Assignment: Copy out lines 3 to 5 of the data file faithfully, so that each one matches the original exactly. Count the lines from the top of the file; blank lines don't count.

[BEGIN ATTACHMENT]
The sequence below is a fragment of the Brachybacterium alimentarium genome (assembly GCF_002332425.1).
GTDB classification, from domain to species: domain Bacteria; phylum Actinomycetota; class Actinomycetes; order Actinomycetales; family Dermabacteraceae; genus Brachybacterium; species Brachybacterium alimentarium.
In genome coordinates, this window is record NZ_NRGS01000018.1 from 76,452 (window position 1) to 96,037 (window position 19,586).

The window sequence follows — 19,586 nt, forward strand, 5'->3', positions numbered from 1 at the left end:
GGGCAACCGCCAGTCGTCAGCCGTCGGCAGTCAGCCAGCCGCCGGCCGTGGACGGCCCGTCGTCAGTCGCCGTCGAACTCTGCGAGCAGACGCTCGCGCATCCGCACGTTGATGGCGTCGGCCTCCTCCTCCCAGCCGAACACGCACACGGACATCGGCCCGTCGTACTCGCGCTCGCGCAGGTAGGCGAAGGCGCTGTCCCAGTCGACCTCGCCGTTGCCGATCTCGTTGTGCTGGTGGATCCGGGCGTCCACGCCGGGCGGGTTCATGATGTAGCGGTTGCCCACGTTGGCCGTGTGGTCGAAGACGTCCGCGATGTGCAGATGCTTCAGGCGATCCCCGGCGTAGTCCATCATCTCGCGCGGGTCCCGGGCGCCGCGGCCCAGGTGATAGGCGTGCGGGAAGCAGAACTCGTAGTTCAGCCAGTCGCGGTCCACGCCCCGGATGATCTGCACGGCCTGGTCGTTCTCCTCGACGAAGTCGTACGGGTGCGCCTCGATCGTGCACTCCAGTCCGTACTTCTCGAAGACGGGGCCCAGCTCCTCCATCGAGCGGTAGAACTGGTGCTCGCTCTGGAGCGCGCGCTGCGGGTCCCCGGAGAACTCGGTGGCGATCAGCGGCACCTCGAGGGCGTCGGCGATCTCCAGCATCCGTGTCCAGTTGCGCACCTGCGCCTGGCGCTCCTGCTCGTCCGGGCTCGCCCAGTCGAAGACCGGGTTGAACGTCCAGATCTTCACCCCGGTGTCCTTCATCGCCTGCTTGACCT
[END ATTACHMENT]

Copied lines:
In genome coordinates, this window is record NZ_NRGS01000018.1 from 76,452 (window position 1) to 96,037 (window position 19,586).

The window sequence follows — 19,586 nt, forward strand, 5'->3', positions numbered from 1 at the left end:
GGGCAACCGCCAGTCGTCAGCCGTCGGCAGTCAGCCAGCCGCCGGCCGTGGACGGCCCGTCGTCAGTCGCCGTCGAACTCTGCGAGCAGACGCTCGCGCATCCGCACGTTGATGGCGTCGGCCTCCTCCTCCCAGCCGAACACGCACACGGACATCGGCCCGTCGTACTCGCGCTCGCGCAGGTAGGCGAAGGCGCTGTCCCAGTCGACCTCGCCGTTGCCGATCTCGTTGTGCTGGTGGATCCGGGCGTCCACGCCGGGCGGGTTCATGATGTAGCGGTTGCCCACGTTGGCCGTGTGGTCGAAGACGTCCGCGATGTGCAGATGCTTCAGGCGATCCCCGGCGTAGTCCATCATCTCGCGCGGGTCCCGGGCGCCGCGGCCCAGGTGATAGGCGTGCGGGAAGCAGAACTCGTAGTTCAGCCAGTCGCGGTCCACGCCCCGGATGATCTGCACGGCCTGGTCGTTCTCCTCGACGAAGTCGTACGGGTGCGCCTCGATCGTGCACTCCAGTCCGTACTTCTCGAAGACGGGGCCCAGCTCCTCCATCGAGCGGTAGAACTGGTGCTCGCTCTGGAGCGCGCGCTGCGGGTCCCCGGAGAACTCGGTGGCGATCAGCGGCACCTCGAGGGCGTCGGCGATCTCCAGCATCCGTGTCCAGTTGCGCACCTGCGCCTGGCGCTCCTGCTCGTCCGGGCTCGCCCAGTCGAAGACCGGGTTGAACGTCCAGATCTTCACCCCGGTGTCCTTCATCGCCTGCTTGACCT